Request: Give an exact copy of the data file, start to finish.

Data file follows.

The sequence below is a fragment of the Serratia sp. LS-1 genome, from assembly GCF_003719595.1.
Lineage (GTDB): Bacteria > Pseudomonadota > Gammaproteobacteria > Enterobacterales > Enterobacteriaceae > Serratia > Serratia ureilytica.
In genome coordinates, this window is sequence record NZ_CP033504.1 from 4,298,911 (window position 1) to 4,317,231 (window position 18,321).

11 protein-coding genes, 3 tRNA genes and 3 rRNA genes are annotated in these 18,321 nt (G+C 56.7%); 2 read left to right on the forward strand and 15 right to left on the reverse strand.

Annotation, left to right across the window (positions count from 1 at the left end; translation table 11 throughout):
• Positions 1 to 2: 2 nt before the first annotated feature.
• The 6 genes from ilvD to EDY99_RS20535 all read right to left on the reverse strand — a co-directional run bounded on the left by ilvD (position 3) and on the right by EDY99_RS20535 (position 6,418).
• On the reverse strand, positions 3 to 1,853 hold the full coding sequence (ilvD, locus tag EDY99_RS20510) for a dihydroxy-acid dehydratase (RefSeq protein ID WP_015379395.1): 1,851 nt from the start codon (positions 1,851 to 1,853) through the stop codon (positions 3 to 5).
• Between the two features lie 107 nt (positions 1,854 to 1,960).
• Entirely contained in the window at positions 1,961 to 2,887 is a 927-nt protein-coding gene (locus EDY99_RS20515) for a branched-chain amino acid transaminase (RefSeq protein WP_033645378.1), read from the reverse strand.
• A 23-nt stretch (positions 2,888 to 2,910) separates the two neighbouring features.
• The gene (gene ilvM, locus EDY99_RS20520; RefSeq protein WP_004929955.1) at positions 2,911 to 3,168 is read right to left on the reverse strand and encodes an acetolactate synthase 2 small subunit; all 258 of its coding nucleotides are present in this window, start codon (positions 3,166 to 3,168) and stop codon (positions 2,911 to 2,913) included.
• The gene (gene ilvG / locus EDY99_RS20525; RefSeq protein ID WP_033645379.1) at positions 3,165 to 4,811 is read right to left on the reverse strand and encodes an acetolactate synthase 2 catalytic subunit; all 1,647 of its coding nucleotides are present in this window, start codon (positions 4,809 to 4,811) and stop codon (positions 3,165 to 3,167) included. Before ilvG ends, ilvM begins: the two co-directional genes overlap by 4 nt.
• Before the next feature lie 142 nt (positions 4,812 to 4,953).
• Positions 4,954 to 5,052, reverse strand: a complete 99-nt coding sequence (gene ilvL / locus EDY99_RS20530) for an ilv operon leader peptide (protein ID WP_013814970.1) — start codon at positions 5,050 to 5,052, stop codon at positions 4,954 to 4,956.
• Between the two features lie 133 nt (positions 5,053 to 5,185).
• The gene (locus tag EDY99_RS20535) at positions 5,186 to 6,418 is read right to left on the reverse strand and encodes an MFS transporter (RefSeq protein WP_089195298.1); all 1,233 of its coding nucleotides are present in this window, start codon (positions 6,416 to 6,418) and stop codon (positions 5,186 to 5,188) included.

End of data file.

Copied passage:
The sequence below is a fragment of the Serratia sp. LS-1 genome, from assembly GCF_003719595.1.
Lineage (GTDB): Bacteria > Pseudomonadota > Gammaproteobacteria > Enterobacterales > Enterobacteriaceae > Serratia > Serratia ureilytica.
In genome coordinates, this window is sequence record NZ_CP033504.1 from 4,298,911 (window position 1) to 4,317,231 (window position 18,321).

11 protein-coding genes, 3 tRNA genes and 3 rRNA genes are annotated in these 18,321 nt (G+C 56.7%); 2 read left to right on the forward strand and 15 right to left on the reverse strand.

Annotation, left to right across the window (positions count from 1 at the left end; translation table 11 throughout):
• Positions 1 to 2: 2 nt before the first annotated feature.
• The 6 genes from ilvD to EDY99_RS20535 all read right to left on the reverse strand — a co-directional run bounded on the left by ilvD (position 3) and on the right by EDY99_RS20535 (position 6,418).
• On the reverse strand, positions 3 to 1,853 hold the full coding sequence (ilvD, locus tag EDY99_RS20510) for a dihydroxy-acid dehydratase (RefSeq protein ID WP_015379395.1): 1,851 nt from the start codon (positions 1,851 to 1,853) through the stop codon (positions 3 to 5).
• Between the two features lie 107 nt (positions 1,854 to 1,960).
• Entirely contained in the window at positions 1,961 to 2,887 is a 927-nt protein-coding gene (locus EDY99_RS20515) for a branched-chain amino acid transaminase (RefSeq protein WP_033645378.1), read from the reverse strand.
• A 23-nt stretch (positions 2,888 to 2,910) separates the two neighbouring features.
• The gene (gene ilvM, locus EDY99_RS20520; RefSeq protein WP_004929955.1) at positions 2,911 to 3,168 is read right to left on the reverse strand and encodes an acetolactate synthase 2 small subunit; all 258 of its coding nucleotides are present in this window, start codon (positions 3,166 to 3,168) and stop codon (positions 2,911 to 2,913) included.
• The gene (gene ilvG / locus EDY99_RS20525; RefSeq protein ID WP_033645379.1) at positions 3,165 to 4,811 is read right to left on the reverse strand and encodes an acetolactate synthase 2 catalytic subunit; all 1,647 of its coding nucleotides are present in this window, start codon (positions 4,809 to 4,811) and stop codon (positions 3,165 to 3,167) included. Before ilvG ends, ilvM begins: the two co-directional genes overlap by 4 nt.
• Before the next feature lie 142 nt (positions 4,812 to 4,953).
• Positions 4,954 to 5,052, reverse strand: a complete 99-nt coding sequence (gene ilvL / locus EDY99_RS20530) for an ilv operon leader peptide (protein ID WP_013814970.1) — start codon at positions 5,050 to 5,052, stop codon at positions 4,954 to 4,956.
• Between the two features lie 133 nt (positions 5,053 to 5,185).
• The gene (locus tag EDY99_RS20535) at positions 5,186 to 6,418 is read right to left on the reverse strand and encodes an MFS transporter (RefSeq protein WP_089195298.1); all 1,233 of its coding nucleotides are present in this window, start codon (positions 6,416 to 6,418) and stop codon (positions 5,186 to 5,188) included.